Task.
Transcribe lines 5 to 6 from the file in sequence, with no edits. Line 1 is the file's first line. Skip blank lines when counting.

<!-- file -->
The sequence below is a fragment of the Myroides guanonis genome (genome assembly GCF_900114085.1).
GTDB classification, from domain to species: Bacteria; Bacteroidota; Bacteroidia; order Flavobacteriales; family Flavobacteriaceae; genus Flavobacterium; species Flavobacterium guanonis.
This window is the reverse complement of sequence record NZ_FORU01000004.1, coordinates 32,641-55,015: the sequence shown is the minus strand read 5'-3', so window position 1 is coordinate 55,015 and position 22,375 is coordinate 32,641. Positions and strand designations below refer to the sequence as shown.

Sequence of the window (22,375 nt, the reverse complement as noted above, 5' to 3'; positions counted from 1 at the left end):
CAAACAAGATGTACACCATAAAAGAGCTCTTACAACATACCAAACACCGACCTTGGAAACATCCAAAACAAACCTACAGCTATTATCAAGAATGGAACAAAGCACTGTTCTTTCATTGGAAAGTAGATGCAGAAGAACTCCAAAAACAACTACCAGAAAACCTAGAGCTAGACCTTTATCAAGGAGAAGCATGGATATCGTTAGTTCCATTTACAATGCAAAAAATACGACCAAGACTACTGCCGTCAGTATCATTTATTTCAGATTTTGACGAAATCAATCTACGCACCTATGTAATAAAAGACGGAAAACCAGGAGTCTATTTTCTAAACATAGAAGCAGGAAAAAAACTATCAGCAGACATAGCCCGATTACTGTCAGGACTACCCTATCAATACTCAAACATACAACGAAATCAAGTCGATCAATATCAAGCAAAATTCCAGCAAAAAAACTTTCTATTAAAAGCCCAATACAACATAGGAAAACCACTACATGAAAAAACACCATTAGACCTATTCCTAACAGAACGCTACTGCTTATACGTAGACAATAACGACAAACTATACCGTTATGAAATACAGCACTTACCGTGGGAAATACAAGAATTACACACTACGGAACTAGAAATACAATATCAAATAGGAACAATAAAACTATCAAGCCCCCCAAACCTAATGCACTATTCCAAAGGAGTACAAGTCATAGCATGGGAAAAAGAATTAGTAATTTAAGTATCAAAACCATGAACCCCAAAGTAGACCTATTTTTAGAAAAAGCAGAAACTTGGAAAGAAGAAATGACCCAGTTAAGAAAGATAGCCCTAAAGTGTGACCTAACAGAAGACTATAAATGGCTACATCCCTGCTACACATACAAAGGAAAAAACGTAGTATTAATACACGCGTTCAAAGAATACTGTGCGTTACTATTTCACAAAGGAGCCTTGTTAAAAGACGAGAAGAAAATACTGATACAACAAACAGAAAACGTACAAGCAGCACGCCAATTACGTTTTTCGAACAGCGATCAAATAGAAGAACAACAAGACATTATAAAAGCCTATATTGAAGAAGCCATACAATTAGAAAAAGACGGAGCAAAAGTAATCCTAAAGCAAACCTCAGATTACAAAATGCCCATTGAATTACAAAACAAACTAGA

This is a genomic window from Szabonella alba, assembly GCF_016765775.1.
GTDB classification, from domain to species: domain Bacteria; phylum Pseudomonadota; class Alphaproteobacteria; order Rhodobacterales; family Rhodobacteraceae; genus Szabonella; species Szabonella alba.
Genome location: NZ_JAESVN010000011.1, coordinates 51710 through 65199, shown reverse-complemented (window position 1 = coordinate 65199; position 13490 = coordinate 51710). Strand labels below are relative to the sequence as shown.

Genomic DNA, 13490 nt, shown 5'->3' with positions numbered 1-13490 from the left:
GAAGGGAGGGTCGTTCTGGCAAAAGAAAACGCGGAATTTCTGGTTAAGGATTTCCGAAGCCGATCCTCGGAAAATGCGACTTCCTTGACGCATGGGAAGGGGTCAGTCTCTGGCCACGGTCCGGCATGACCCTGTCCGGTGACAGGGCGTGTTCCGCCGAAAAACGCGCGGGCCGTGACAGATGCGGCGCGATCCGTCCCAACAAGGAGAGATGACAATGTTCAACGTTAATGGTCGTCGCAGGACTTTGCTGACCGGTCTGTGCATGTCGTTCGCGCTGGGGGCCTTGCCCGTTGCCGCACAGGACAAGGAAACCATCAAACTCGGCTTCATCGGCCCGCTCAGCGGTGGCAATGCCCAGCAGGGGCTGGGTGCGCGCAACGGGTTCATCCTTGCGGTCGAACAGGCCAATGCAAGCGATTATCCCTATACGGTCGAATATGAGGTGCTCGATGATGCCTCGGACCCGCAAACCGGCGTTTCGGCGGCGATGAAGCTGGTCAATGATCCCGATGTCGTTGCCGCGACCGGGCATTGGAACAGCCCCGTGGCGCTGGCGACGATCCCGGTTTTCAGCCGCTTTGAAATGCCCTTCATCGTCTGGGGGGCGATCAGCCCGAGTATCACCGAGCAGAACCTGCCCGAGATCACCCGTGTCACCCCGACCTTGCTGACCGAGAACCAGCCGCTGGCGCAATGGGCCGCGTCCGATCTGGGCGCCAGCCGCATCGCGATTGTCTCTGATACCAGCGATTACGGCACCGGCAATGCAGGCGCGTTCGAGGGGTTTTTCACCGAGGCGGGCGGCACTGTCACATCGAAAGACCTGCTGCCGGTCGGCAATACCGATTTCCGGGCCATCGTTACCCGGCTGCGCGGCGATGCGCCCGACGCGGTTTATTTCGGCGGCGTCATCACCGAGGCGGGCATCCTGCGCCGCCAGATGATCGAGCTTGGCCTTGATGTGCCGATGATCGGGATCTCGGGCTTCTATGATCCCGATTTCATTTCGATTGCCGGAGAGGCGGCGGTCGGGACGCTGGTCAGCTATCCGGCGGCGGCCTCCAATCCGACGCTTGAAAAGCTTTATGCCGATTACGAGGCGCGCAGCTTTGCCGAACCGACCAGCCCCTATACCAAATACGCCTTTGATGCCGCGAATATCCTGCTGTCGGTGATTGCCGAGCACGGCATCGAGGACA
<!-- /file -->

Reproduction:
CAAACAAGATGTACACCATAAAAGAGCTCTTACAACATACCAAACACCGACCTTGGAAACATCCAAAACAAACCTACAGCTATTATCAAGAATGGAACAAAGCACTGTTCTTTCATTGGAAAGTAGATGCAGAAGAACTCCAAAAACAACTACCAGAAAACCTAGAGCTAGACCTTTATCAAGGAGAAGCATGGATATCGTTAGTTCCATTTACAATGCAAAAAATACGACCAAGACTACTGCCGTCAGTATCATTTATTTCAGATTTTGACGAAATCAATCTACGCACCTATGTAATAAAAGACGGAAAACCAGGAGTCTATTTTCTAAACATAGAAGCAGGAAAAAAACTATCAGCAGACATAGCCCGATTACTGTCAGGACTACCCTATCAATACTCAAACATACAACGAAATCAAGTCGATCAATATCAAGCAAAATTCCAGCAAAAAAACTTTCTATTAAAAGCCCAATACAACATAGGAAAACCACTACATGAAAAAACACCATTAGACCTATTCCTAACAGAACGCTACTGCTTATACGTAGACAATAACGACAAACTATACCGTTATGAAATACAGCACTTACCGTGGGAAATACAAGAATTACACACTACGGAACTAGAAATACAATATCAAATAGGAACAATAAAACTATCAAGCCCCCCAAACCTAATGCACTATTCCAAAGGAGTACAAGTCATAGCATGGGAAAAAGAATTAGTAATTTAAGTATCAAAACCATGAACCCCAAAGTAGACCTATTTTTAGAAAAAGCAGAAACTTGGAAAGAAGAAATGACCCAGTTAAGAAAGATAGCCCTAAAGTGTGACCTAACAGAAGACTATAAATGGCTACATCCCTGCTACACATACAAAGGAAAAAACGTAGTATTAATACACGCGTTCAAAGAATACTGTGCGTTACTATTTCACAAAGGAGCCTTGTTAAAAGACGAGAAGAAAATACTGATACAACAAACAGAAAACGTACAAGCAGCACGCCAATTACGTTTTTCGAACAGCGATCAAATAGAAGAACAACAAGACATTATAAAAGCCTATATTGAAGAAGCCATACAATTAGAAAAAGACGGAGCAAAAGTAATCCTAAAGCAAACCTCAGATTACAAAATGCCCATTGAATTACAAAACAAACTAGA

This is a genomic window from Szabonella alba, assembly GCF_016765775.1.